The word suggested for the rope and for binding (which is an emphatic orthographic detail of the s’rivatsa glyph) is uddana (Skt.) The phrase macchuddana in Pali means ‘a batch of fish’.

This may be the phrase relatable to the tying up of the central fish to the tails of two other fishes, thus creating the s’rivatsa composite of jhasa-vra_tah, or schools of fish.
It is suggested that the central theme of ‘fish’ or jhasa, in s’rivatsa metaphor relates to wealth, prosperity, fame: jasa ‘fame’ (Pkt.); yas’as (Skt.)

The two fish tails tied into this central fish suggests the phrase: macchuddana which means ‘a batch of fish (for sale)’ in Pali (CDIAL 1987). It also means a group of suttas. The word ‘uddana’ is suggested because the central fish is tied together and is also enveloped by two tails of fishes. uddana `act of binding or fastening together' MBh.; Pas. udan `rope for fastening yoke to plough-beam'; maccha fish (Pkt.Pali); matsya ‘fish’ (RV) (CDIAL 1987). This could also have been interpreted as jhasa-vra_tah (schools of fish) which is the meaning read in S’rimadbhagavatam (12.10.5). This will be consistent with the interpretation that vrata, mleccha tradition of Sarasvati civilization continued into the historical periods in Bharatam, exemplified by Sanchi stupa torana and the glyphs recorded on the torana. It is possible that this jhasa-vra_ta might have yielded the synonym s’rivatsa connoting wealth since mahaavrata precedes the performance of the agnis.t.oma pointing to the continuum of vrata-yajna traditions. It is unclear if jhasa and vatsa are relatable phonemically (though bha- or ma- > va- and jha- or ja- > ya- transforms are well attested). cf.— n. ‘breast, chest’ (RV.)vakkha—, vaccha— n. ‘chest’ (Pkt.)(CDIAL 11188); vatsará— m. ‘5th or 6th year in a cycle of 5 or 6 years’ TS; Pa. Pk. vacchara (Pa.Pkt.)(CDIAL 11242)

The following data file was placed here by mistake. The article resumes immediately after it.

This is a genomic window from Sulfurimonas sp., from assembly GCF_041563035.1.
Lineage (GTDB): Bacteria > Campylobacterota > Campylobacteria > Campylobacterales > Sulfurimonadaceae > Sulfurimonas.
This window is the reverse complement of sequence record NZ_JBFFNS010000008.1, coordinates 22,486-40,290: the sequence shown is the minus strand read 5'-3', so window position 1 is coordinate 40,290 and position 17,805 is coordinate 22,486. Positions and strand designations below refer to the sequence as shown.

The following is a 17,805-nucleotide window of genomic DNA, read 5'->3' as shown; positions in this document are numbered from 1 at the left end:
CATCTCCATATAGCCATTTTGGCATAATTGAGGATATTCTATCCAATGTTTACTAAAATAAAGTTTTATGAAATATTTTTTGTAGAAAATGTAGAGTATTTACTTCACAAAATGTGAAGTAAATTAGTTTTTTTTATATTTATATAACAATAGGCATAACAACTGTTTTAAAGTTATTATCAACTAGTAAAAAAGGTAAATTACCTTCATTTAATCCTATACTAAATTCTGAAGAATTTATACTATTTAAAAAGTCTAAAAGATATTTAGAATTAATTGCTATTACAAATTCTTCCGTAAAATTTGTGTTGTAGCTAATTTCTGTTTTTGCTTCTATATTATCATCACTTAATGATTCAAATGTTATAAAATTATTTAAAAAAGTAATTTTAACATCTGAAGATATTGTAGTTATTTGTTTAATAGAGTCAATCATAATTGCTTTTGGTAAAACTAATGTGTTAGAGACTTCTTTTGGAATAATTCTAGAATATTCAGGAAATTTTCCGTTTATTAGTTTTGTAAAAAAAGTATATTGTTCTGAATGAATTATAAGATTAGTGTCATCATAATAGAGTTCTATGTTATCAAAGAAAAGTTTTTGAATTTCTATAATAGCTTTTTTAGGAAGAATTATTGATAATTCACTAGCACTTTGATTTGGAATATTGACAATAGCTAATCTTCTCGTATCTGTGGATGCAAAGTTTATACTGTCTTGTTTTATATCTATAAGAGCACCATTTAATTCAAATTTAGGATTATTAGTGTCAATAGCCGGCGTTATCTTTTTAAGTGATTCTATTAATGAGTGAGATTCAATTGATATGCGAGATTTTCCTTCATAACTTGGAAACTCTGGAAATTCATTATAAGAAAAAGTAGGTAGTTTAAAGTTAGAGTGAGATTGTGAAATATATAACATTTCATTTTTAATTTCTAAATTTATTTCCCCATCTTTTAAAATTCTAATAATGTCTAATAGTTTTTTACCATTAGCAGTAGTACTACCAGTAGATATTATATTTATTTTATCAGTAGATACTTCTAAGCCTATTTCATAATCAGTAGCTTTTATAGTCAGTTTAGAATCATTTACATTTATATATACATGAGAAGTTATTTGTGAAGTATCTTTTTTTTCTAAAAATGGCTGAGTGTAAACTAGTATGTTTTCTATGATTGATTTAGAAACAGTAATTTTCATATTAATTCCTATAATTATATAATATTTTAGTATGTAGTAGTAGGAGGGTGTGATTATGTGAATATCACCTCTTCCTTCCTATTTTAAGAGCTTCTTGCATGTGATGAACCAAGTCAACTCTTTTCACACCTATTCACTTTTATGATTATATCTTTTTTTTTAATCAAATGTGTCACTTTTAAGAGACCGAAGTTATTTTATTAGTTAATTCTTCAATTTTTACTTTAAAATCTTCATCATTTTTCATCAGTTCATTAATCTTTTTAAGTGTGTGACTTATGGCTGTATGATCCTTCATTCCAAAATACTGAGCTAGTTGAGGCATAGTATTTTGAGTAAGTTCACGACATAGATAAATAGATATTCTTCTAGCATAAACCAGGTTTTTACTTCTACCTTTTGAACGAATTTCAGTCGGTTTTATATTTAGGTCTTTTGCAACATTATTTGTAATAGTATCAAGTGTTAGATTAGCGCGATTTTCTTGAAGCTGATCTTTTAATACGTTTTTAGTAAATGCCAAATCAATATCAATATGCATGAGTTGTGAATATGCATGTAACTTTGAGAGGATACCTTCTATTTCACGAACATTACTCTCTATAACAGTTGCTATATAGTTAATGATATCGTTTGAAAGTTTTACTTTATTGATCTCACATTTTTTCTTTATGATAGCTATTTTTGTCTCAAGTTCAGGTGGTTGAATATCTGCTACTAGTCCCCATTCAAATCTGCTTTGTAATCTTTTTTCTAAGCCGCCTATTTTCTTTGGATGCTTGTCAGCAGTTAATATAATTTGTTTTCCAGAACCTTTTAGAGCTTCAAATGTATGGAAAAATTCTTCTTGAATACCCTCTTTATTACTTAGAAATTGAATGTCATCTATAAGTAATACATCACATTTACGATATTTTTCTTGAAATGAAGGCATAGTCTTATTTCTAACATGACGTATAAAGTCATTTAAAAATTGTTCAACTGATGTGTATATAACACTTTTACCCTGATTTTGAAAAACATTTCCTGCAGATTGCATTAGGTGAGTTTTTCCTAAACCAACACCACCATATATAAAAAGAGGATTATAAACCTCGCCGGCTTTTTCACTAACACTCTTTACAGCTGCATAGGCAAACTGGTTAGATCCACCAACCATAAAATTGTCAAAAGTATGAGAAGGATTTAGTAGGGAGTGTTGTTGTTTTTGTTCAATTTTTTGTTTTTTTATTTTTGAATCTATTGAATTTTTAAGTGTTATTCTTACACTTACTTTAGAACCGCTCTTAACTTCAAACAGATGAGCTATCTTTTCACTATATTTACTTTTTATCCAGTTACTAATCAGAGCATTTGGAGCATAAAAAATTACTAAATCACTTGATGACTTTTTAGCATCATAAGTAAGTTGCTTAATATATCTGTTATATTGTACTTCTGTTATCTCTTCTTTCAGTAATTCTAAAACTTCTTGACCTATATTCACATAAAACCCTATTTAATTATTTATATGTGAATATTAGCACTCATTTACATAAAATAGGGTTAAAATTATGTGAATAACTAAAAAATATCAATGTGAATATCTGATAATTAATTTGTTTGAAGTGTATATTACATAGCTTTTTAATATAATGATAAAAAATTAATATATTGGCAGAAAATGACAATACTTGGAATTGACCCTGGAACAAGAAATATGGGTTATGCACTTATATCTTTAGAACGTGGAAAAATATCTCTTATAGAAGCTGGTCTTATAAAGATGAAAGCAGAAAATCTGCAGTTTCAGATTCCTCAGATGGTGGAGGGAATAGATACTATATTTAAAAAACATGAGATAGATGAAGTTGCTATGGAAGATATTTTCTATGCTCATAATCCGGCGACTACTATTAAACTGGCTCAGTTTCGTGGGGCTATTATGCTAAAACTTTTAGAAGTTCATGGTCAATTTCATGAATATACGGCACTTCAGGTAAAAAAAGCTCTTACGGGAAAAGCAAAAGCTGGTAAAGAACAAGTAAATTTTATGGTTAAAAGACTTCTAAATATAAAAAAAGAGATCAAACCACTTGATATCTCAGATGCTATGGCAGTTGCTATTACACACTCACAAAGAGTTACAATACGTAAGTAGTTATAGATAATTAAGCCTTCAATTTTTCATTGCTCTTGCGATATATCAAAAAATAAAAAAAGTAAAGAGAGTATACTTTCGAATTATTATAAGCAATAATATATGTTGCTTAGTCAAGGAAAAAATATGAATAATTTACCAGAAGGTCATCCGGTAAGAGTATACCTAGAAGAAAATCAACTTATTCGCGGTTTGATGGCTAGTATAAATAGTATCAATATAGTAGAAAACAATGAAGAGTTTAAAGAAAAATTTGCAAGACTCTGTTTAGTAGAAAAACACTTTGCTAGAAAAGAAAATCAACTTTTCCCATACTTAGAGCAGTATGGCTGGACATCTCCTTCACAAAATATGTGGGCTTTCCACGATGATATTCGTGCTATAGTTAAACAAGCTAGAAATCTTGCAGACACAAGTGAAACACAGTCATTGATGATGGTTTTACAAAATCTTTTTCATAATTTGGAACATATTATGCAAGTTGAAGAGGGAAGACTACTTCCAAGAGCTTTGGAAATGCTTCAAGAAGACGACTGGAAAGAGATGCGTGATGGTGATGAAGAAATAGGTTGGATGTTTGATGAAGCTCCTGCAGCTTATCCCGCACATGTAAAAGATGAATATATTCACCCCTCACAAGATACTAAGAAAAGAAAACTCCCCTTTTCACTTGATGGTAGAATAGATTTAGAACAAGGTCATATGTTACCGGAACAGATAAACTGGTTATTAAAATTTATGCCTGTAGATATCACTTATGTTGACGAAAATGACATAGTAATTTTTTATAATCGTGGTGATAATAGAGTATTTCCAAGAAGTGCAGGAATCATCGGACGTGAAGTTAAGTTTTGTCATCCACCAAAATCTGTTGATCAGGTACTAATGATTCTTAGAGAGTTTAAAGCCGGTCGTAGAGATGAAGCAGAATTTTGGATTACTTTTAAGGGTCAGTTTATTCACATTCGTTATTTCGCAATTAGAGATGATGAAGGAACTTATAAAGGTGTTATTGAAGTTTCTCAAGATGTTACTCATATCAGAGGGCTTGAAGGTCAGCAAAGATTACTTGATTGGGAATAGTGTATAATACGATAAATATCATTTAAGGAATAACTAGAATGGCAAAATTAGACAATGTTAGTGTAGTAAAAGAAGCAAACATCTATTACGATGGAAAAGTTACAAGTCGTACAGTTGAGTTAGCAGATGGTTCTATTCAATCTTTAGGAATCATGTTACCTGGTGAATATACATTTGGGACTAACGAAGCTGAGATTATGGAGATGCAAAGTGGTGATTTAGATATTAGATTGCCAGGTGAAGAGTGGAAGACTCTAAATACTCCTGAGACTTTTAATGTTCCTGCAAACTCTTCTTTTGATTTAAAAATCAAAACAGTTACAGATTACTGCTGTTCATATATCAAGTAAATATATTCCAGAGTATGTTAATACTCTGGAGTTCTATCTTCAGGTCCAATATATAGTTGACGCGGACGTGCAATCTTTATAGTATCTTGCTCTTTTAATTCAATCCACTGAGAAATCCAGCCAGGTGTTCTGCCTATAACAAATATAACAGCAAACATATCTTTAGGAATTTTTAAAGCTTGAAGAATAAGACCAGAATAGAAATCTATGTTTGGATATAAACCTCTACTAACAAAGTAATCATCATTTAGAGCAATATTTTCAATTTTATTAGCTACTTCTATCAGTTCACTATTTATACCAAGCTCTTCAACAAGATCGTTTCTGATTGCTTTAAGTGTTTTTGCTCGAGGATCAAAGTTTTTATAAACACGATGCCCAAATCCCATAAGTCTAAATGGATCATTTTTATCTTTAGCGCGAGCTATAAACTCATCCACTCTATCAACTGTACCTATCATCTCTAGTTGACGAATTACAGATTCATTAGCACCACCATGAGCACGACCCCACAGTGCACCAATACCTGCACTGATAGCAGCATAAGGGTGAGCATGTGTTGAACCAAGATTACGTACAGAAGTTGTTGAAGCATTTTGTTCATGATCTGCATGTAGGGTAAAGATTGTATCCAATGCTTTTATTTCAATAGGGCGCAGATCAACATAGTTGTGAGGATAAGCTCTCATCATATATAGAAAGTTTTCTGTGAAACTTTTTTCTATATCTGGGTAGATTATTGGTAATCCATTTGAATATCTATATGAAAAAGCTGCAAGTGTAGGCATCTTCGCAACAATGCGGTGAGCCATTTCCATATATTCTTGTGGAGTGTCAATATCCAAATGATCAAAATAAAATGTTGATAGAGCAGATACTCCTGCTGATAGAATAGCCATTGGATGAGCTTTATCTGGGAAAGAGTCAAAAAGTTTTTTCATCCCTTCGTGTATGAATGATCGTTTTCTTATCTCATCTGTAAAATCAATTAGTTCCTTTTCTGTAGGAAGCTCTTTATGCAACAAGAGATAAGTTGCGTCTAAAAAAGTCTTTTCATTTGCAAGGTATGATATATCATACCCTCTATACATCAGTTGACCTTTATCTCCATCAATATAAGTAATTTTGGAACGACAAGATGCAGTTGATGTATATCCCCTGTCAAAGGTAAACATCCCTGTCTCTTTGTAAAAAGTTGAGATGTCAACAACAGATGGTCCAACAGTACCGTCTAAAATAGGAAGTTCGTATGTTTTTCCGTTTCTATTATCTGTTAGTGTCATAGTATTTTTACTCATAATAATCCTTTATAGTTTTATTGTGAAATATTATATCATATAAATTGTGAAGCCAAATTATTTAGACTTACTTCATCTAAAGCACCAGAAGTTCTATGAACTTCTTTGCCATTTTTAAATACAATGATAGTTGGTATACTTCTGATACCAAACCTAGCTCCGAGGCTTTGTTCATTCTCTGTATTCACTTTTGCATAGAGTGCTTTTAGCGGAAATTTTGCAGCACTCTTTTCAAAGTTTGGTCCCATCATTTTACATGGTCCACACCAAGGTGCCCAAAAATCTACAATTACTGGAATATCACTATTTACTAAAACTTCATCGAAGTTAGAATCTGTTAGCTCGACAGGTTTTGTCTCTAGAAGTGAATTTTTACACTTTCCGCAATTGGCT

What was the central fish of the Sanchi stupa torana called? Jhasa ‘fish’; rebus: jhasa ‘fame, splendour, prosperity, wealth’. yas’as is the name of various saman according to Arshabrahman.a which are: udaka, anna, dhana. Thus, yas’as is closely associated with dhana, prosperity, wealth and hence, splendour, fame, beauty. In Pkt. Bhra_jai means ‘shines’; as in Skt. Bhra_jas ‘shine, spark’ (RV). Jasa, therefore, means: beauty, splendour fame, prosperity, wealth. (Skt. Yas’as ‘beauty, splendour, worth’; Pkt. ‘fame, success’; Si. adv./ yehen ‘well, prosperously’)

It is suggested that the word ayas in Sarasvati civilization, might have been interpreted as ‘fish, metal, iron, gold’. And, hence, the suggestion that the fish glyph is a hieroglyph denoting metal.